| Latin Name
| Conservation Status
||Antarctic & Sub-Antarctic Waters
||2.5 - 3.2 m (8.25 - 10 ft)
||200 - 455 Kgs (440 - 1,000 lbs)
| Life Expectancy
Leopard Seals have a fearsome reputation and they are the top predators in the Antarctic waters. They have a body length between 2.5 and 3.2 m (8.25 - 10 ft) and they weigh between 200 and 455 Kgs (440 - 1,000 lbs).
They have a long, slender body with their widest point being their shoulders. They are silver/grey in colour with a variety of dark spots, which is where their name originates.
Their front flippers are long and have claws along the edge. They use both these and their hind flippers to swim. Their lower jaw is wide and deep, and they have 2.5 cm (1 inch) sharp, canine teeth.
Leopard Seals are bold and powerful when they are in the water but they are shallow water hunters and do not dive to the depths reached by other seals. They have very well developed senses of sight and smell which helps to make them excellent hunters.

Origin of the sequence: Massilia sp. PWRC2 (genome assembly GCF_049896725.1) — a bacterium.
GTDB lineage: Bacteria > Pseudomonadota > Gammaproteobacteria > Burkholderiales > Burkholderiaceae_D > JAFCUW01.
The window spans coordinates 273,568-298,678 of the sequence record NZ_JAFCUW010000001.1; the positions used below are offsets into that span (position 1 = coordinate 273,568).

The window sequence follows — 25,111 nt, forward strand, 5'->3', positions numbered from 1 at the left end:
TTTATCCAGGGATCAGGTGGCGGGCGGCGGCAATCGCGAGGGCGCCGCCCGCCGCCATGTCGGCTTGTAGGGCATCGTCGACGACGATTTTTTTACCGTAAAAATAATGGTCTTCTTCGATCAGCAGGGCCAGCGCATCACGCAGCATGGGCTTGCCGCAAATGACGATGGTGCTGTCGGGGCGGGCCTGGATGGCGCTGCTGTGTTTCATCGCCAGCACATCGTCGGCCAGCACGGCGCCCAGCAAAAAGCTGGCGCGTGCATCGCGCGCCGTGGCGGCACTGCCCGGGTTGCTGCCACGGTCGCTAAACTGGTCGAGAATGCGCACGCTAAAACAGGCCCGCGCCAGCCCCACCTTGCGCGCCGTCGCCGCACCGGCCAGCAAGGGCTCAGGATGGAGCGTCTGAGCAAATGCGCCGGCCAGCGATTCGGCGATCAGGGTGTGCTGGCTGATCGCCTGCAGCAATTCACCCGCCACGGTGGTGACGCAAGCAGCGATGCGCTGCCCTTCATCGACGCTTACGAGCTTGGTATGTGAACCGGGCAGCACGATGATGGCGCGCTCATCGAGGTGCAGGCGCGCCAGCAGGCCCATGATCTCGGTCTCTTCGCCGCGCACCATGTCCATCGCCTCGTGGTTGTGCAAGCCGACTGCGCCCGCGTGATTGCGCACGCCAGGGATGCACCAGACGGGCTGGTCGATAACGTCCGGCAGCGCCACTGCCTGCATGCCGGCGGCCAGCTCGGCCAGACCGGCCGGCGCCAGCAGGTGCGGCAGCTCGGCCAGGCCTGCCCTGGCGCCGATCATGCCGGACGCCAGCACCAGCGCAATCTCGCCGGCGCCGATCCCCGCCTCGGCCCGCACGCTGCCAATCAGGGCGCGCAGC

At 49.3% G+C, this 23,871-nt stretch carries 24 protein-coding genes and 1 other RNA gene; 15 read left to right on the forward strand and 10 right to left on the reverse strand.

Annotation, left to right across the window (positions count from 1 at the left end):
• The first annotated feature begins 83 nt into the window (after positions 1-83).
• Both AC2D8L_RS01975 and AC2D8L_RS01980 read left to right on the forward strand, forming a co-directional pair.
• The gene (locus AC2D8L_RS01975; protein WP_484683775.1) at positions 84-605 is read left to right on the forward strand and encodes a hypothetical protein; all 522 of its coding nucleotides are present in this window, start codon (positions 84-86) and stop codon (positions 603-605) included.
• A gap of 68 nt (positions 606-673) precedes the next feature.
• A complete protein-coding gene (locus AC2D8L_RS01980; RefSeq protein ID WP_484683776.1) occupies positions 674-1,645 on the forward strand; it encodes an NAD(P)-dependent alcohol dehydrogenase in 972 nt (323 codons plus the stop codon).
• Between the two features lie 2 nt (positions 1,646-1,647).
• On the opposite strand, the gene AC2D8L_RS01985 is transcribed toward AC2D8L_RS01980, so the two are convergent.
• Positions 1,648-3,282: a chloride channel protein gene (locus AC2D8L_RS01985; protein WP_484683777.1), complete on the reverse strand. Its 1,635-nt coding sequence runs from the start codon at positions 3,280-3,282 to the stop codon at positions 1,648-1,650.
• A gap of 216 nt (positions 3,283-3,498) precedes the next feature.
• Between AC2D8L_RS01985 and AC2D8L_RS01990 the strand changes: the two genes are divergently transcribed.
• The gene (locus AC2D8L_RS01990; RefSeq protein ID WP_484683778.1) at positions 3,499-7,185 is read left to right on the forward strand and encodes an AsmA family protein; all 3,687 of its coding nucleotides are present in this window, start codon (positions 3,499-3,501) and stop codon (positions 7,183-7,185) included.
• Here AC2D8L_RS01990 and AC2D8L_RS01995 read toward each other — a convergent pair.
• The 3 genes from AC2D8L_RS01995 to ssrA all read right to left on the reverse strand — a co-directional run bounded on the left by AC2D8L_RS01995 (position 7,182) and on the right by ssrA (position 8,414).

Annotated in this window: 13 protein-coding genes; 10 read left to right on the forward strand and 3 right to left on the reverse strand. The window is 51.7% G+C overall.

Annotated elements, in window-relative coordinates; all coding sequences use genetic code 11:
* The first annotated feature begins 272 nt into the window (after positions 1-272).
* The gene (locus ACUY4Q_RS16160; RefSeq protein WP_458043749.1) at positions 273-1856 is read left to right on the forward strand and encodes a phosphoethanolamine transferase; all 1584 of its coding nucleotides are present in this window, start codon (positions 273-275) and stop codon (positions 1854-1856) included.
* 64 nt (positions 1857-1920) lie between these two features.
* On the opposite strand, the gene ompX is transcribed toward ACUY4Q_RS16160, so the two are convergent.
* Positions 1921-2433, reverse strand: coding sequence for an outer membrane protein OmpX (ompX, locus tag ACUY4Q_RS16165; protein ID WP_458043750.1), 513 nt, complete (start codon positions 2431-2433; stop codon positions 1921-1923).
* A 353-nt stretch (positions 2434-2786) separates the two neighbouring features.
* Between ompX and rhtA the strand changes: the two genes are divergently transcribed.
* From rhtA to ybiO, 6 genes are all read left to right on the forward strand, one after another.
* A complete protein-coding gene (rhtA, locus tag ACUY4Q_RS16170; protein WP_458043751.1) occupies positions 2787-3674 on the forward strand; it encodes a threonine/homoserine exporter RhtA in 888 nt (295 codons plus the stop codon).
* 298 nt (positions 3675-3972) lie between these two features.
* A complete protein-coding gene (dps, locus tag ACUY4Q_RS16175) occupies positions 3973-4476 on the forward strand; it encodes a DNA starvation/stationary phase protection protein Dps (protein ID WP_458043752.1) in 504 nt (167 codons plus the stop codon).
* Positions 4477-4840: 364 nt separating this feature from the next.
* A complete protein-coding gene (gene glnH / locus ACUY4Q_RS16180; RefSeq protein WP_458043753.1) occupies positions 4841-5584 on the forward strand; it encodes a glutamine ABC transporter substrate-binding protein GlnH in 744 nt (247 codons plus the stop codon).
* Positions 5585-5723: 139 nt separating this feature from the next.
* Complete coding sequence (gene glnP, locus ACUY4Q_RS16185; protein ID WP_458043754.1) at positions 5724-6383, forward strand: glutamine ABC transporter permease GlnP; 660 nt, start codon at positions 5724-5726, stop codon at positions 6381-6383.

Leopard Seals are found in the Antarctic and sub-Antarctic waters. They are solitary, only coming together in small groups to breed.
Leopard Seals mainly feed upon smaller seals, penguins, other birds, fish, squid and krill.
They catch and kill penguins by grabbing their feet, shaking them and beating them against the surface of the water.
After a gestation period between 8 and 9 months, 1 pup is born during the Antarctic summer between November and January. Females stock up on food before giving birth in a hole in the pack ice.
The pup is fed on fat rich milk which enables it to grow quickly and within a month it has moulted its first coat and is ready to go to sea.
Females become sexually mature at 2 - 6 years old and males at 3 - 7 years old.
The main predator of Leopard Seals are Killer Whales.
Leopard Seals have no subspecies
The estimated population of Leopard Seals is in the region of 220,000 - 440,000 individuals.
The Leopard Seal is the largest of the true Antarctic seals.
Leopard Seals are the only seals to feed on other seals.